As primary season is in full swing, let's focus on the lessons learned from watching the biggest sales pitch in America: Selling America on the most qualified candidate to lead the country.
I am from the great state of Iowa, so here are some lessons and observations from the first caucus in Hawkeye country that can be applied to sales, salespeople and sales management.
People buy from people they like and who are like them.
It's the oldest sales phrase in the world and still true. Iowa voters described Sen. Barack Obama and former Arkansas Gov. Mike Huckabee as being real and likable. When people like and believe the messenger, they also believe the message.
The same holds true in sales. Salespeople who are the real deal are likable and outperform stuffy competitors. They're comfortable with themselves and don't waste time trying to impress prospects with fancy words or techniques.
They actually don't talk much; they listen. Likable salespeople don't subscribe to the mantra, "Buyers are liars." They like their prospects and customers and - guess what - prospects and customers like people who like them.
Many people were shocked a predominantly white state would vote for Obama. Outsiders and political experts assumed to know the mindset of Iowa voters.
How many salespeople make the wrong assumptions about their prospects or customers? How many salespeople disqualify prospects based on company size, location of office, age of the buyer, or even how the decision-maker is dressed? Assumptions in sales lead to sloppy sales calls or not even calling on a potential prospect.
Sales is a contact sport.
The presidential candidates have expensive marketing campaigns - but they know it's important for people to meet them in person.
They also know that voters want to meet the candidates and hear the message directly from them.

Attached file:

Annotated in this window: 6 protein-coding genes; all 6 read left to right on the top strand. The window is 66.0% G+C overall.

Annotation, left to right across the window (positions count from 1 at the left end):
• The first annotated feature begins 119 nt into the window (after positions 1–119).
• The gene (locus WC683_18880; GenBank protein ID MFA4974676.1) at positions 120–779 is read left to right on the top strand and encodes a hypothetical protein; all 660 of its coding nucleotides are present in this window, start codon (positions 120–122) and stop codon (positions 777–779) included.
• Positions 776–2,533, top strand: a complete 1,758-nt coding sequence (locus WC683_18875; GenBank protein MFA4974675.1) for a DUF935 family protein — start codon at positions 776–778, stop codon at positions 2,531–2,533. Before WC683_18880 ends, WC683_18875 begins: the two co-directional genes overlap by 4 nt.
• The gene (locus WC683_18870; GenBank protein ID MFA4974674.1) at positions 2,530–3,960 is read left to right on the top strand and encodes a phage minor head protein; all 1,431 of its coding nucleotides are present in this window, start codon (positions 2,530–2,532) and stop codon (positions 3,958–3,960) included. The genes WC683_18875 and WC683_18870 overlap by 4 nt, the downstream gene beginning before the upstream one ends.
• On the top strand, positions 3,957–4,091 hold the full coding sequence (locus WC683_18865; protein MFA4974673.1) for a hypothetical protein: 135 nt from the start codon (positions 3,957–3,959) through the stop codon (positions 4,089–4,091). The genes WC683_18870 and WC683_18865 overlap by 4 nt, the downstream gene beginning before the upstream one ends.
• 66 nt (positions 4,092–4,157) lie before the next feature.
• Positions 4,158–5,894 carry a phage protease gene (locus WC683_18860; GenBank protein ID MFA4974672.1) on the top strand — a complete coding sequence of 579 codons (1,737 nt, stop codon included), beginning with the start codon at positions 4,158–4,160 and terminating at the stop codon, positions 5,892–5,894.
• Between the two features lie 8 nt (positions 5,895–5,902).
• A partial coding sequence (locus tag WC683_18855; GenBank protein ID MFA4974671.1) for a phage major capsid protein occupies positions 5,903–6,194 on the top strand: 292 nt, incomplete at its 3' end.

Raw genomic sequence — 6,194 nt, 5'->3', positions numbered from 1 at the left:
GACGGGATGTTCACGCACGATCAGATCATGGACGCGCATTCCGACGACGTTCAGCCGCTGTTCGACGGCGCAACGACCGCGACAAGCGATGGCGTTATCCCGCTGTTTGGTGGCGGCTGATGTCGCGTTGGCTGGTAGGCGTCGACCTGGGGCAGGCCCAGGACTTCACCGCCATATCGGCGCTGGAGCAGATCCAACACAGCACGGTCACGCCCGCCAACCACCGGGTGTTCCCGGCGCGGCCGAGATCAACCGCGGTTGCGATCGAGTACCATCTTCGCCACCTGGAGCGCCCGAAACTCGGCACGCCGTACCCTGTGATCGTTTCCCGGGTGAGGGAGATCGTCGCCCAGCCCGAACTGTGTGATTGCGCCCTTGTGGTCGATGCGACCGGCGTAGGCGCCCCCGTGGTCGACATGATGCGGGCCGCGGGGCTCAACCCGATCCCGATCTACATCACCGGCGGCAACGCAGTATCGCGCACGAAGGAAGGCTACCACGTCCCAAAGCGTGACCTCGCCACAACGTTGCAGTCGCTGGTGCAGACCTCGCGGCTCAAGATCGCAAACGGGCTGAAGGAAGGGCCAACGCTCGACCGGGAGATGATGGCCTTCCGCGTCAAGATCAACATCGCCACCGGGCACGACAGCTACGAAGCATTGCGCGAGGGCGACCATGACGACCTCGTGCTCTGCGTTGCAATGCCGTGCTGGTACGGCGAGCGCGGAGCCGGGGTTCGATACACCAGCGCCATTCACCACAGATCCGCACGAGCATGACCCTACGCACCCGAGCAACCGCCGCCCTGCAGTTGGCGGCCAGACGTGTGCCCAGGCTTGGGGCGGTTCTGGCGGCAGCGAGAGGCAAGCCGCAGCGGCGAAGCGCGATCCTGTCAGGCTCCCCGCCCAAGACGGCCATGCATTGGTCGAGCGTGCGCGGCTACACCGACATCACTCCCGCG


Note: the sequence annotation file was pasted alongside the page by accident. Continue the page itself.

How many town hall meetings has your sales team planned for 2008? Is your communication relegated to e-mail, without any phone or physical contact with your customers?
Get out of your office, press the flesh and let your customers vote for the next product or service offered by your company.
Messaging is important.
Each presidential candidate works hard to brand himself or herself with a message.
The message that won in Iowa was hope and change versus experience.
What is your company's message in 2008, and is it one that future voters - or prospects in the case of salespeople - are willing to buy? Are you touting quality and experience when your customer wants innovation? Are you boasting about technology when customers just want to talk to a live person on the phone?
Take a look at your message in 2008. Will anyone buy your 30-second commercial?
Don't listen to the cynics.
Obama and Huckabee were the underdogs in their respective parties' contests, told they didn't have what it takes, or the money, to beat the higher-profile candidates. They didn't listen.
Sales teams, take note. This is one time you don't need to listen.
Don't listen to the cynics who discourage you from entering the arena because there's an existing, strong competitor.
Don't believe you can't win deals because of the size of your company. Don't believe you can't be No. 1 because you lack name recognition.
Politely acknowledge the facts and then do what it takes to beat the pants off your competition.
Part of Obama's success in Iowa was attributed to his ability to inspire young and old people through a message of hope and change.
Sales managers need to remember this important component of leadership as they launch into 2008. Goal-setting, strategy, tactics and execution are important topics of focus and discussion.
Don't forget to include another piece of execution: motivation and inspiration. During your sales version of town hall meetings, talk about doing your best and never giving up on the goal.
People follow leaders who inspire them to be great and make the impossible possible.
It ain't over until it's over.
After her third-place finish in Iowa, Sen. Hillary Clinton vowed to keep pushing until the end. The message showed resiliency and determination.
Top salespeople practice this same philosophy. After a loss, they pick themselves up, do a little dusting and get back into play. The pity party is short because they have another sales caucus to win.
Fast forward to the end of December. Will your prospects elect your company?
About the Author
Colleen Stanley is founder and president of SalesLeadership Inc., a sales development firm specializing in sales and sales management training. The company provides programs in prospecting, consultative sales training, emotional intelligence training. and leadership training for sales managers. She is the author of Growing Great Sales Teams and Emotional Intelligence For Sales Success. Reach Colleen at 303-708-1128 or visit www.salesleadershipdevelopment.com.
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